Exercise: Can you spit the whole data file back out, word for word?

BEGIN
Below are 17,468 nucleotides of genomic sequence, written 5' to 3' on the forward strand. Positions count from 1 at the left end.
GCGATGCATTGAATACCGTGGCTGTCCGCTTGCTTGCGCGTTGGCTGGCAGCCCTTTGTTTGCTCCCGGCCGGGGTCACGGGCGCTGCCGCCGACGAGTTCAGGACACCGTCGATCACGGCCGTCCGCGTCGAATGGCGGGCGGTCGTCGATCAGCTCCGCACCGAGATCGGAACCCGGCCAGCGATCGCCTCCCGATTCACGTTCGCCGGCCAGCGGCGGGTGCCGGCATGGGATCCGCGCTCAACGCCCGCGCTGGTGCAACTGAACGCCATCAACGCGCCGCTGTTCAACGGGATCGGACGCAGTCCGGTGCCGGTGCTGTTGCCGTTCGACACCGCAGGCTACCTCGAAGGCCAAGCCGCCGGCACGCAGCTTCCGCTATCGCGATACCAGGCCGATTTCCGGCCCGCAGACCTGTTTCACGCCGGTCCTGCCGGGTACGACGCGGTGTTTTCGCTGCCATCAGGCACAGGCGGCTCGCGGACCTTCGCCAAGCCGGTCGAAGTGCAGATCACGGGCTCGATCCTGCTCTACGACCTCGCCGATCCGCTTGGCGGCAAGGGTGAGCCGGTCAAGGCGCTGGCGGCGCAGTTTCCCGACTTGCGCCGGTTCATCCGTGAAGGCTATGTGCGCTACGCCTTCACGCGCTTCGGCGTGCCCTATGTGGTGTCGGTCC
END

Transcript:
Below are 17,468 nucleotides of genomic sequence, written 5' to 3' on the forward strand. Positions count from 1 at the left end.
GCGATGCATTGAATACCGTGGCTGTCCGCTTGCTTGCGCGTTGGCTGGCAGCCCTTTGTTTGCTCCCGGCCGGGGTCACGGGCGCTGCCGCCGACGAGTTCAGGACACCGTCGATCACGGCCGTCCGCGTCGAATGGCGGGCGGTCGTCGATCAGCTCCGCACCGAGATCGGAACCCGGCCAGCGATCGCCTCCCGATTCACGTTCGCCGGCCAGCGGCGGGTGCCGGCATGGGATCCGCGCTCAACGCCCGCGCTGGTGCAACTGAACGCCATCAACGCGCCGCTGTTCAACGGGATCGGACGCAGTCCGGTGCCGGTGCTGTTGCCGTTCGACACCGCAGGCTACCTCGAAGGCCAAGCCGCCGGCACGCAGCTTCCGCTATCGCGATACCAGGCCGATTTCCGGCCCGCAGACCTGTTTCACGCCGGTCCTGCCGGGTACGACGCGGTGTTTTCGCTGCCATCAGGCACAGGCGGCTCGCGGACCTTCGCCAAGCCGGTCGAAGTGCAGATCACGGGCTCGATCCTGCTCTACGACCTCGCCGATCCGCTTGGCGGCAAGGGTGAGCCGGTCAAGGCGCTGGCGGCGCAGTTTCCCGACTTGCGCCGGTTCATCCGTGAAGGCTATGTGCGCTACGCCTTCACGCGCTTCGGCGTGCCCTATGTGGTGTCGGTCC